ASUNCION – Doctors of Paraguay’s public health system began a three-day strike Monday to demand better salaries, better hours and changes in benefits such as retirement conditions.
Lilio Irala, secretary general of the National Doctors Union, told EFE on Monday that close to 4,500 doctors – 90 percent of the total – have joined the strike at hospitals in Asuncion and cities throughout the country.
He said that all house calls, scheduled surgeries and out-patient exams have been suspended, while treatments for the chronically ill that cannot be postponed, such as chemotherapy and dialysis, as well the care needed in emergencies and medical crises, will be maintained.
With this protest the union seeks to reduce from 40 to 25 the number of years that doctors must work to retire, taking into account that they start work later in life because their studies take longer.
These conditions have already been approved by the lower house of Congress and doctors hope it will also be approved by the Senate and will then be enacted, Irala said.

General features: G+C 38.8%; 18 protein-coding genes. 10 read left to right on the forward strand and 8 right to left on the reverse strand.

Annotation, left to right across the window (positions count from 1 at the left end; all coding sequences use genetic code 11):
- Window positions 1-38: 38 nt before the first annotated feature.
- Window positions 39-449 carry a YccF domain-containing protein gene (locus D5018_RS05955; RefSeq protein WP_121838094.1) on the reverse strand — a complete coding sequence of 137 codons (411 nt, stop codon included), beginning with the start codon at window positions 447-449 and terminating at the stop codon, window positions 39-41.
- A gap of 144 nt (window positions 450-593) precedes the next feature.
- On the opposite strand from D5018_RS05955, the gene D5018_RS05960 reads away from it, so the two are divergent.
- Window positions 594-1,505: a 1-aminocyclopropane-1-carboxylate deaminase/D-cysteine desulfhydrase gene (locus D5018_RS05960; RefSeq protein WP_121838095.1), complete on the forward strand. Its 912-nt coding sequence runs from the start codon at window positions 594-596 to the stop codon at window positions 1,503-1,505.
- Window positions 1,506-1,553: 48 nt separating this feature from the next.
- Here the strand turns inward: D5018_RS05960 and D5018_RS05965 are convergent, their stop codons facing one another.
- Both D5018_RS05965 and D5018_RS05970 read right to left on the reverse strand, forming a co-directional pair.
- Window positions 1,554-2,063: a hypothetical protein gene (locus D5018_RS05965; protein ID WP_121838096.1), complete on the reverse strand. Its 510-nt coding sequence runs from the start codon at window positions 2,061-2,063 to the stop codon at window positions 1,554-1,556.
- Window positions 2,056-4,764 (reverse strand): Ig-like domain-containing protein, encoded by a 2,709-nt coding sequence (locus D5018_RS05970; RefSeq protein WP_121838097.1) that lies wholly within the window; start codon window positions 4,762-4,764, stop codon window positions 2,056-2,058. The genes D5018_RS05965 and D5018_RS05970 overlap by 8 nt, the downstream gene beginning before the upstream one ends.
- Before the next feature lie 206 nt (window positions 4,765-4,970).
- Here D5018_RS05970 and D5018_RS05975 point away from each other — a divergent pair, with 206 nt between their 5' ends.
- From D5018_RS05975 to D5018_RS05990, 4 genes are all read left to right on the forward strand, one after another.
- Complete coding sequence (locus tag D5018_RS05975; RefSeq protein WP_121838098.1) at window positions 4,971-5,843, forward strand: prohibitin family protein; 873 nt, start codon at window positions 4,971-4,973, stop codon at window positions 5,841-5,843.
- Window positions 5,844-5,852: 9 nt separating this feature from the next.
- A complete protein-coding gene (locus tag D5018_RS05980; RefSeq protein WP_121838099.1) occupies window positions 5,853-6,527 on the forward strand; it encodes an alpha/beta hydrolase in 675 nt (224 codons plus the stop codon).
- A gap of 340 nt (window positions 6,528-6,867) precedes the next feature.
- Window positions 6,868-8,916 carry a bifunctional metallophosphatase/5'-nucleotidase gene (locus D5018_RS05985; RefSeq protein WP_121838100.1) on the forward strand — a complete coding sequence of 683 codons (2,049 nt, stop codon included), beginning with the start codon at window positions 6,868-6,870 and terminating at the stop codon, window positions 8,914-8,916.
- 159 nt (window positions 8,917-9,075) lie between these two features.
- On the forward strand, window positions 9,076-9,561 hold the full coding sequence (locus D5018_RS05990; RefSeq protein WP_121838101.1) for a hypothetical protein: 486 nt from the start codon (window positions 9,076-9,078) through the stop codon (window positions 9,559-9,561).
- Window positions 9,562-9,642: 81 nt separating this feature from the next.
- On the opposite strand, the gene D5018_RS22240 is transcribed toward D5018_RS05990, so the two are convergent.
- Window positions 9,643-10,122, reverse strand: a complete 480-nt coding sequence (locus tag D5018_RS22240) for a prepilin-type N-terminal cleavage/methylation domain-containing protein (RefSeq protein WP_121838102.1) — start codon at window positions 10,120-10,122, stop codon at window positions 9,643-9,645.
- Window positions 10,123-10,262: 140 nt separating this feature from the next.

He added that doctors also seek to establish basic salaries in line with the weekly hours they work.
“We ask that doctors be paid four minimum salaries (some $1,200) for 12 hours of work per week, eight minimum salaries (some $2,500) for 24 hours per week, 12 salaries (some $3,800) for 36 hours, and so successively and proportionally,” he said.
The minimum salary established in Paraguay is 1,800,000 guaranis, approximately $320.
He added that due to their low salaries, Paraguayan doctors in the public sector work an average of 60 hours a week, since each tends to work at various medical centers.
“Paraguay’s problem is the itinerant doctors. The same doctor works in the Health Ministry, the Social Care Institute, the Hospital of Clinics...to be able to add up his paychecks and improve his income,” Irala said.
He noted that the long hours affect doctors’ performance and causes them health problems, like cardiovascular and psychological conditions.
He also said that Paraguayan doctors receive no benefits for working nighttime hours or on holidays or weekends, as is normal in other sectors.
For its part, the Health Ministry announced that medical attention has been available as usual since 7:00 a.m. Monday morning, the time when the strike began, and that essential and emergency health services are guaranteed.